strike (someone or something) with (something)

strike (someone or something) with (something)

1. Literally, to use some instrument to hit or smash into someone or something. In this usage, a noun or pronoun is used between "strike" and "on." The child struck her dad with the toy hammer just like she saw in the cartoon. The driver struck the building with his car at nearly 60 miles per hour. The defendant was struck with rocks and rotting produce as he left the courtroom this afternoon.
2. To overwhelm someone or something with some sudden and powerful ailment, impairment, or emotion. Often used in passive constructions. The announcement struck us with shock and bewilderment, though those two emotions were soon replaced with anger and sadness. He's been stricken with a debilitating disease of the immune system for the last five years. The stock market was stricken with a severe downturn over the weekend following speculation of the country's exit from the customs union.
See also: strike
Farlex Dictionary of Idioms. © 2022 Farlex, Inc, all rights reserved.

strike someone or something with something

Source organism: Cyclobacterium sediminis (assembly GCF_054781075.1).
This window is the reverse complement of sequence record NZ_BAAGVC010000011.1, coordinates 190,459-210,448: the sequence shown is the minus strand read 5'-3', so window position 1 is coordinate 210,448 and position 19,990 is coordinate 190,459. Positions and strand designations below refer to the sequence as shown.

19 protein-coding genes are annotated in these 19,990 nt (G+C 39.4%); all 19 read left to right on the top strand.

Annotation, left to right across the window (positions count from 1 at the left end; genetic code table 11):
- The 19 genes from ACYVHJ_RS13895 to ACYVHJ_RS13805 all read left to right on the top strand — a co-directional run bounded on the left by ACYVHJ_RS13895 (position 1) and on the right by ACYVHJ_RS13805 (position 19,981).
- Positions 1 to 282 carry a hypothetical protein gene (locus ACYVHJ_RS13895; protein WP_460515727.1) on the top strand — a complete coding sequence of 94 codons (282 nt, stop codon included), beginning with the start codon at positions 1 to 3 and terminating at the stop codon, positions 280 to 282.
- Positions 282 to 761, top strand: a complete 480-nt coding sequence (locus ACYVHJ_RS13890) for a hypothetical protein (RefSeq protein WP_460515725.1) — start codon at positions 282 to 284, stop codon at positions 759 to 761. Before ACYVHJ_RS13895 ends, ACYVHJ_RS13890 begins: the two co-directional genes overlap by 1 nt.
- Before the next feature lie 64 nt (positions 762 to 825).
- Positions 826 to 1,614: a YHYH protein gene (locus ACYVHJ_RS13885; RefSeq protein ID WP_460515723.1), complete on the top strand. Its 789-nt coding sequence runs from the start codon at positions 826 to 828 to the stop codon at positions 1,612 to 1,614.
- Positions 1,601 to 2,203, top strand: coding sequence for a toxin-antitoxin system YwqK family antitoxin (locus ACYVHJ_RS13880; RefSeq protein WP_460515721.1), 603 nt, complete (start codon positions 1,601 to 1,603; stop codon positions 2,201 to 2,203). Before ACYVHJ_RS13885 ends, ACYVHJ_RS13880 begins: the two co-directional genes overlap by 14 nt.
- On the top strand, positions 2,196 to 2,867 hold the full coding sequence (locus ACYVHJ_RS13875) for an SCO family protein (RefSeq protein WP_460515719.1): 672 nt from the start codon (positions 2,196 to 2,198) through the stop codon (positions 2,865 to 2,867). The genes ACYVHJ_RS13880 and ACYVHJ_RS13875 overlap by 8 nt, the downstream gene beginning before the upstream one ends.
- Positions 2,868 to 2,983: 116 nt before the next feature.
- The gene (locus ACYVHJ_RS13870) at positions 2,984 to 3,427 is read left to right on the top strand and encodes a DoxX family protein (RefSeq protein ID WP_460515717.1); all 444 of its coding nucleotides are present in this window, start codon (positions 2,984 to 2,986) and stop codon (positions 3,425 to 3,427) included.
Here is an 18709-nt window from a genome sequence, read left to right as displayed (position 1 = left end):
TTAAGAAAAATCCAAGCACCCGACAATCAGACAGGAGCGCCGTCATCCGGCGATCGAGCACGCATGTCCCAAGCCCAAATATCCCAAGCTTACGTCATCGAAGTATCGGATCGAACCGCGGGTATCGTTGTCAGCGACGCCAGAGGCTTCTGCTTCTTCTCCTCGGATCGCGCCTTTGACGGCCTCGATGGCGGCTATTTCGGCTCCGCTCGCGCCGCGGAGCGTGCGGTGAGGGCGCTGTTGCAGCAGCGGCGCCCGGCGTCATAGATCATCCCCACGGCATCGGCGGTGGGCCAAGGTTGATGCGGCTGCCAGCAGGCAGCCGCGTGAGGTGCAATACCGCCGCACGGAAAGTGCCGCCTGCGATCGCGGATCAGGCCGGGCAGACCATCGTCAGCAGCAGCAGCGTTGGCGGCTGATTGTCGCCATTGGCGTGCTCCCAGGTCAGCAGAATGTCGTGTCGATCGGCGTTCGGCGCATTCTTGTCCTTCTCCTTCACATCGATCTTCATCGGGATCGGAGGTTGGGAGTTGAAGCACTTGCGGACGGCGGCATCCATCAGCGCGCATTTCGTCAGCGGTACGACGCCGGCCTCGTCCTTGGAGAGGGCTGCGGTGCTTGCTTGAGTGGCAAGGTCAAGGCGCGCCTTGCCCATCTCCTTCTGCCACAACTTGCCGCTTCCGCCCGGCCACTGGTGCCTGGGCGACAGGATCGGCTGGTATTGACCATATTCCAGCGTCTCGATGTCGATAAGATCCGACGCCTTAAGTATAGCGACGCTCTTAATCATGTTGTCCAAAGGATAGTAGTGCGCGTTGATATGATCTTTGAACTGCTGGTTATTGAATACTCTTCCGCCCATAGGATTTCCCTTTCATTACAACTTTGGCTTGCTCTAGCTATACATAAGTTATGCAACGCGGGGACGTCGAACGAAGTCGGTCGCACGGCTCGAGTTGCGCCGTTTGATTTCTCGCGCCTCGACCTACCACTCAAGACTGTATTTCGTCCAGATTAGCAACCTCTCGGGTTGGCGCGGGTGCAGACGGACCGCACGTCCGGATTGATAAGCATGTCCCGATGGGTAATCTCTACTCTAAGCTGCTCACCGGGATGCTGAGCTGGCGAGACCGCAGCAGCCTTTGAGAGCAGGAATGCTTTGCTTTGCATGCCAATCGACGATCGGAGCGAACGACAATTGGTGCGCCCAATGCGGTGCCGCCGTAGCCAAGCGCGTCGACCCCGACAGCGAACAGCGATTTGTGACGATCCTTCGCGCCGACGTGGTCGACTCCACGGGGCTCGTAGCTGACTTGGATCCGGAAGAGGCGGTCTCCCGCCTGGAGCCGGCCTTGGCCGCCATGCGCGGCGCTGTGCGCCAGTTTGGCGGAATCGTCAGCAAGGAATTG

to hit someone or something with something. Max struck Lefty with his fist. The mayor struck the table with his fist.
See also: strike

*tricken with something

afflicted or overwhelmed with something. (*Typically: be ~; become ~; get ~.) Albert was stricken with a strange disease. Fred was stricken with remorse because of his rude remarks. Tom was stricken with the flu after his trip to Russia.
See also: tricken
McGraw-Hill Dictionary of American Idioms and Phrasal Verbs. © 2002 by The McGraw-Hill Companies, Inc.

strike with

1. To afflict someone or something suddenly with some disease or impairment. Used chiefly in the passive: That doctor treats patients who are stricken with cancer.
2. To cause someone to be overcome with some emotion. Used chiefly in the passive: She was struck with alarm at the news. The sight of the ghost struck him with terror.
See also: strike
The American Heritage® Dictionary of Phrasal Verbs. Copyright © 2005 by Houghton Mifflin Harcourt Publishing Company. Published by Houghton Mifflin Harcourt Publishing Company. All rights reserved.
See also: